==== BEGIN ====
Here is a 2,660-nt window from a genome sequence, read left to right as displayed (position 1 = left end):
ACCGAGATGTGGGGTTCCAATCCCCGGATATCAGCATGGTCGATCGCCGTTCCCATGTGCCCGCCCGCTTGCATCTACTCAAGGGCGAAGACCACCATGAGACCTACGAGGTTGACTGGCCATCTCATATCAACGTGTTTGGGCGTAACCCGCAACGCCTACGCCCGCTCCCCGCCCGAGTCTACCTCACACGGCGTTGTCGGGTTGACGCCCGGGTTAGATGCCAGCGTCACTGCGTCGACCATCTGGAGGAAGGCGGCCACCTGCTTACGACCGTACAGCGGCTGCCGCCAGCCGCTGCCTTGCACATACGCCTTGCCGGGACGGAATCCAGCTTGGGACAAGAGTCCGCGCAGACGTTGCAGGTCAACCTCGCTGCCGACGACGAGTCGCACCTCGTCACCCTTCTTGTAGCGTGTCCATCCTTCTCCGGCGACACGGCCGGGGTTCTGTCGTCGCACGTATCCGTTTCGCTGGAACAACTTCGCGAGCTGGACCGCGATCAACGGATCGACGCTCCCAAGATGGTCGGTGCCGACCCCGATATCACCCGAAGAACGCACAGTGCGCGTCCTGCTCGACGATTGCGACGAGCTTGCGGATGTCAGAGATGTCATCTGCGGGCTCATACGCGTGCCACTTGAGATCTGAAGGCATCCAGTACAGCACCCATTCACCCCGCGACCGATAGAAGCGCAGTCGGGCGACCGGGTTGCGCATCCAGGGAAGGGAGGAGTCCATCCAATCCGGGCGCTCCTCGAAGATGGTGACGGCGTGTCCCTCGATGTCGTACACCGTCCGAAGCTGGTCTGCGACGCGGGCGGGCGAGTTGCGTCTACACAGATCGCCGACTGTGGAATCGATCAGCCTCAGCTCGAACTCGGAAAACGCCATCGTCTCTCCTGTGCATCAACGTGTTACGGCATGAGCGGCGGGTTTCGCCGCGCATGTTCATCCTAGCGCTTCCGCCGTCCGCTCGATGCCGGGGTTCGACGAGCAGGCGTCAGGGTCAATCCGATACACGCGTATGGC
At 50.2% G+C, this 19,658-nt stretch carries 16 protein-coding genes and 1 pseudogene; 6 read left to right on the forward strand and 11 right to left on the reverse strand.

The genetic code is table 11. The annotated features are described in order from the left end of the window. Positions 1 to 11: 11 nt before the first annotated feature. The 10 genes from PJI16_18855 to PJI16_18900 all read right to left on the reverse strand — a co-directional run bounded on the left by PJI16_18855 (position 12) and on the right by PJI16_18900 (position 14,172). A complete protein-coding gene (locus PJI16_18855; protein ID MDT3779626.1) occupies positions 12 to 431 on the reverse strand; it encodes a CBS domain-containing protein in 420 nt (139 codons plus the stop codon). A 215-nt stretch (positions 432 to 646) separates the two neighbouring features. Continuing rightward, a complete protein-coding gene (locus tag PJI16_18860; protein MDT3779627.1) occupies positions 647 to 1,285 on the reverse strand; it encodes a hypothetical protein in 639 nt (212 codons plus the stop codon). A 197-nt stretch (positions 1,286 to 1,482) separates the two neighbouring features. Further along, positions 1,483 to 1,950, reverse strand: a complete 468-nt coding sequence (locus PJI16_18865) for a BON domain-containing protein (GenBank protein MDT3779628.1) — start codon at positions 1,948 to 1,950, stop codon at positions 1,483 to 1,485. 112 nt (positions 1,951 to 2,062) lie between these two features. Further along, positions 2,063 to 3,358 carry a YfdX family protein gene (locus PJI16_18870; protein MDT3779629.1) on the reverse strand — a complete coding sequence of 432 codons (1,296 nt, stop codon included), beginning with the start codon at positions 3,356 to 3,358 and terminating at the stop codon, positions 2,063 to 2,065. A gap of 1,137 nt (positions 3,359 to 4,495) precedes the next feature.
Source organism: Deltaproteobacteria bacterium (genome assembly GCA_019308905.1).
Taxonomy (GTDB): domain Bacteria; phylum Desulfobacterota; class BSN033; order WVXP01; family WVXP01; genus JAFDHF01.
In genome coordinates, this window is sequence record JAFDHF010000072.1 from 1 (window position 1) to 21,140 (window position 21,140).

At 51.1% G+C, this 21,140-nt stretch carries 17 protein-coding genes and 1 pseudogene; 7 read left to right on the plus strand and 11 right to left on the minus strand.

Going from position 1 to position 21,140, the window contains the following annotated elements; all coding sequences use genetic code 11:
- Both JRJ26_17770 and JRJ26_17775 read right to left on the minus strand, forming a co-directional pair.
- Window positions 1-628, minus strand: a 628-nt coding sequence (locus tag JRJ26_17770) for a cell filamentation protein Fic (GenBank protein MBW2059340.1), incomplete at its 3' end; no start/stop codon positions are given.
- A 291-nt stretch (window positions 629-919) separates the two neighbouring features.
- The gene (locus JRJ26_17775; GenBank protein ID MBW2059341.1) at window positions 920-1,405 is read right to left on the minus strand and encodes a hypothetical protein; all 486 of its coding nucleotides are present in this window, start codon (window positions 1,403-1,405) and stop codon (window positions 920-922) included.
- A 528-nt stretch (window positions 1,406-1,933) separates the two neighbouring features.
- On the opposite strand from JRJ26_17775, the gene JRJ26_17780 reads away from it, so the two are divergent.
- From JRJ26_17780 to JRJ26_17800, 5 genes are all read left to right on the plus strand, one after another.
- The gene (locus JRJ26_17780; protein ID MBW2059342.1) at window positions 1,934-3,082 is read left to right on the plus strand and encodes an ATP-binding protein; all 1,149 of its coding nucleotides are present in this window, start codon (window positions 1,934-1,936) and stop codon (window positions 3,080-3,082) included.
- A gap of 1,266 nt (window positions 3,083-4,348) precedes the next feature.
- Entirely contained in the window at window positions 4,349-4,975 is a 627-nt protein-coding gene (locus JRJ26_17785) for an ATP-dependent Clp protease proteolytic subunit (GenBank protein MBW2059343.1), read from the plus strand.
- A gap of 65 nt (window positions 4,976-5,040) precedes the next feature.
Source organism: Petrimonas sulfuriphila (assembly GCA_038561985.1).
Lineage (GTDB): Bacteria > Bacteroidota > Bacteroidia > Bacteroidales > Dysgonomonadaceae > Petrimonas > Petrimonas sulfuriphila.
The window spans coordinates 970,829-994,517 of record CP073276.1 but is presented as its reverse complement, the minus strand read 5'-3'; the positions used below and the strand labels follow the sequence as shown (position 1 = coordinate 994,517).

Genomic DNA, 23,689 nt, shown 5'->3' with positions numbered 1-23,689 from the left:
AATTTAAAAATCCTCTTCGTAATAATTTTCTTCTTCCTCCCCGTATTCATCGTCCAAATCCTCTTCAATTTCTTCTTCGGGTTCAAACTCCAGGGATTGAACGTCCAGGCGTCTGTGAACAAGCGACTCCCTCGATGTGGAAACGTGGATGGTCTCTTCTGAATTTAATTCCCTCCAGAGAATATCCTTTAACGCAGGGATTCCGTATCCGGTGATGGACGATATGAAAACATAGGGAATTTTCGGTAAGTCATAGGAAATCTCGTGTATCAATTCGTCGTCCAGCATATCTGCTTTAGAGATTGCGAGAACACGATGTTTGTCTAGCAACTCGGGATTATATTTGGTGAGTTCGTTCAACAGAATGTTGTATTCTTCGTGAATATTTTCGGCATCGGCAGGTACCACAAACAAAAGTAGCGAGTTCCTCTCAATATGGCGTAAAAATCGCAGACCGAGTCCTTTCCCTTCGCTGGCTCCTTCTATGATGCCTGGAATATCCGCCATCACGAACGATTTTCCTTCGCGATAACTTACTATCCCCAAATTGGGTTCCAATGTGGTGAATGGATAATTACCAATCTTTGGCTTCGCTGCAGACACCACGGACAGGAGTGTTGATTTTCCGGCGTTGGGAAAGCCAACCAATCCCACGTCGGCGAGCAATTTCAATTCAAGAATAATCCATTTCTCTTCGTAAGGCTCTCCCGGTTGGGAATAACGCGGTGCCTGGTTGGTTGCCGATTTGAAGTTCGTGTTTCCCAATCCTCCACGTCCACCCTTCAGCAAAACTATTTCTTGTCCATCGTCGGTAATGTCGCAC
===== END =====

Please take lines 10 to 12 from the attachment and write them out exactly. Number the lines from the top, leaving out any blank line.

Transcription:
- Both JRJ26_17770 and JRJ26_17775 read right to left on the minus strand, forming a co-directional pair.
- Window positions 1-628, minus strand: a 628-nt coding sequence (locus tag JRJ26_17770) for a cell filamentation protein Fic (GenBank protein MBW2059340.1), incomplete at its 3' end; no start/stop codon positions are given.
- A 291-nt stretch (window positions 629-919) separates the two neighbouring features.